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Gay Republican Challenges Long-Time Mass. Congressman

by Michael K. Lavers
National News Editor
Friday Mar 9, 2012

It was standing room only at Bobby Van's Grill in downtown Washington, D.C., on Monday as former Massachusetts lieutenant gubernatorial candidate Richard Tisei greeted supporters and potential donors to his congressional campaign. He was quick to point out to them during the meet-and-greet that Washington is broken, and he is the candidate who can help fix it.

"If you're happy with the way things are right now, vote for the incumbent-re-elect him," he said. "If you really want a change and you want to change the direction that the country is going in, I'm a great choice."

Tisei, who was elected Senate minority leader in Jan. 2007, announced his candidacy against eight-term incumbent Congressman John Tierney last November. The former lieutenant gubernatorial candidate would represent Massachusetts' 6th Congressional District that includes most of the North Shore and a portion of Middlesex County on Capitol Hill if elected.

Tisei's campaign received a boost late last month with U.S. Sen. Scott Brown's endorsement. Attorney John Hudak suspended his campaign in January to promote an anti-aging supplement.

"Most people recognize that the country isn't heading in the right direction," said Tisei. "When you talk to people, they just know that something's wrong."

Tisei told EDGE in an interview during the Washington, D.C., campaign event that the economy and jobs are the issues about which voters are most concerned. As the owner of a real estate brokerage company, Tisei said he has spoken with many homeowners who have sold their homes because they lost their jobs and can no longer afford them.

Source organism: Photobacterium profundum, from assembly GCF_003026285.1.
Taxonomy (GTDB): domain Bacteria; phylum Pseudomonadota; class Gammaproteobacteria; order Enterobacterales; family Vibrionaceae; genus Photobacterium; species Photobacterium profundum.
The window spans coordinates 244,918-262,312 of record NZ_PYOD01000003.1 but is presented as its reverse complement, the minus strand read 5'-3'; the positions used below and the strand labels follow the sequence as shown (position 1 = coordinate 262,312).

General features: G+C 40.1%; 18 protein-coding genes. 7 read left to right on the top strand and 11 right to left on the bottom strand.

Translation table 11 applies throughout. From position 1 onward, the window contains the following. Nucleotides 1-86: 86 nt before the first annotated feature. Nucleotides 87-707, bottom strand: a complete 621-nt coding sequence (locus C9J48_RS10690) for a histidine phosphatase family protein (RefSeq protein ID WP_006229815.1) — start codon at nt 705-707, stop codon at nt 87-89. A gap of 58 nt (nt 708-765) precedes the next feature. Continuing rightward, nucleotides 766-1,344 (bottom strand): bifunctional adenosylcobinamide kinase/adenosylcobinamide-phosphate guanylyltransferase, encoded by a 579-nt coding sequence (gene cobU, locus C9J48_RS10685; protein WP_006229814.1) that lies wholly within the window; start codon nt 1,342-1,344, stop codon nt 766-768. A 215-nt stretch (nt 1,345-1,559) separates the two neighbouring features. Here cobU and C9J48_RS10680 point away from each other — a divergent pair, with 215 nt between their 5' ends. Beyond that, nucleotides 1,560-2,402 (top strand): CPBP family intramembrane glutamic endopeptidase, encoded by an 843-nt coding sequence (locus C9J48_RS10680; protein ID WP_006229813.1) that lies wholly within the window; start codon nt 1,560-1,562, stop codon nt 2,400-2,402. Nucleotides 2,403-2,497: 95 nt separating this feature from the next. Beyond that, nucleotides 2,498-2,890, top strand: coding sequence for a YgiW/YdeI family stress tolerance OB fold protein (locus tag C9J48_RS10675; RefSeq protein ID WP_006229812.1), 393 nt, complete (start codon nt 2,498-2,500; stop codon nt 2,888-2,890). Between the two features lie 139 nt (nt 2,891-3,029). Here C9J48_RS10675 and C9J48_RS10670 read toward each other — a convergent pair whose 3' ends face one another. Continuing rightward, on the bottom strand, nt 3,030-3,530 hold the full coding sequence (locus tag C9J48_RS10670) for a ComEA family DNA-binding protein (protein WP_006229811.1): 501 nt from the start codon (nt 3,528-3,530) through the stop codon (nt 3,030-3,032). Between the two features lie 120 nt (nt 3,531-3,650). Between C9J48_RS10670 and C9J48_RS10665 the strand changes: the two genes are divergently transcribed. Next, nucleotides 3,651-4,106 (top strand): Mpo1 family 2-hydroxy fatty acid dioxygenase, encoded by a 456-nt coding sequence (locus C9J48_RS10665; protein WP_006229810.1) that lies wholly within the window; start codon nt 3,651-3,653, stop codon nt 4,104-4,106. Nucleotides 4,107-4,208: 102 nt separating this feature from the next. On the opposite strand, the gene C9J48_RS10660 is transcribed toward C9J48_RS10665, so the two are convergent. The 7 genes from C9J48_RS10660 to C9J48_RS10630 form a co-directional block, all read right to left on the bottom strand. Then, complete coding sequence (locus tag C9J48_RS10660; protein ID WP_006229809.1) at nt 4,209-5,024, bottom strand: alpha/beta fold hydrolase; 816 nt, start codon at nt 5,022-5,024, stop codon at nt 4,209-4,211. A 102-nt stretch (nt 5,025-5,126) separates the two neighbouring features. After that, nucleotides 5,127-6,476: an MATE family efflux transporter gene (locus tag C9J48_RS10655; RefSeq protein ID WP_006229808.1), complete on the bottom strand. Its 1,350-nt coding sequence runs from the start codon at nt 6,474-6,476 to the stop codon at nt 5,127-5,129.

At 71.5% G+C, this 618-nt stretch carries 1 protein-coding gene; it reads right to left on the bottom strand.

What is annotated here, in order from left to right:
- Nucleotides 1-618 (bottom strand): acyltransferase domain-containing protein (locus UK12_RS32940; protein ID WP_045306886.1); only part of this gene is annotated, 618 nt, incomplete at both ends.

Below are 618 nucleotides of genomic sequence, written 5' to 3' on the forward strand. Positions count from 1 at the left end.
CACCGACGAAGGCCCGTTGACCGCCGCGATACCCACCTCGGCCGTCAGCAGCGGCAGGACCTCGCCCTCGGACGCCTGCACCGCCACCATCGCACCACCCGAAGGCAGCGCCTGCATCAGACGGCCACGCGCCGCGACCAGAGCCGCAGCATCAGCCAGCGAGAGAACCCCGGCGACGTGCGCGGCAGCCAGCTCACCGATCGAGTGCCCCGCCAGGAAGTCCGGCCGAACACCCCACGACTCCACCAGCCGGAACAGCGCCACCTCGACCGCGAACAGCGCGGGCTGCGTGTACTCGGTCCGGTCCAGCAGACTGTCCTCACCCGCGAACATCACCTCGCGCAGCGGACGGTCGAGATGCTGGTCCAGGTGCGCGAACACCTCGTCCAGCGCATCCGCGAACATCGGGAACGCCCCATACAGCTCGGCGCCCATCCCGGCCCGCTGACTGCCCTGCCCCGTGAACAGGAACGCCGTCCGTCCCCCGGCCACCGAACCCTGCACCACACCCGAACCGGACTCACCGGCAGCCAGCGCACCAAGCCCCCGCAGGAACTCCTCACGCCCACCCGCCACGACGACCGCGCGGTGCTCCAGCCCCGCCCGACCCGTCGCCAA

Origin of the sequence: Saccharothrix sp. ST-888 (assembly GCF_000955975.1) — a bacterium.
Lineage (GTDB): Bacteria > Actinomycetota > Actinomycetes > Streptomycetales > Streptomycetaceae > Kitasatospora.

"The issues that are most important to people right now is... trying to get the federal government under control, trying to get the government to be more business friendly, to help try to jump start the economy, get things moving again," he said. "Ultimately I think like the average person looks at what's going down here in Washington and they're just like 'this isn't good.'"

Republican Pinal County, Ariz., Sheriff Paul Babeu launched his congressional campaign in January, weeks before he came out after an ex-boyfriend alleged that he threatened to deport him to Mexico if he publicly disclosed their relationship. The Boston Globe reported Tisei's sexual orientation days before Charlie Baker chose him as a running mate in the 2010 gubernatorial campaign.

He said his homosexuality was no secret among his Beacon Hill colleagues.

"I never felt like I was in the closet," said Tisei, noting he and his partner hosted his legislative colleagues at their Wakefield home. "It was important getting into a race-especially a statewide race-that my personal life came out from me as a positive thing as opposed to being used as a negative thing. I was out and about at that point so I'd do it all over again."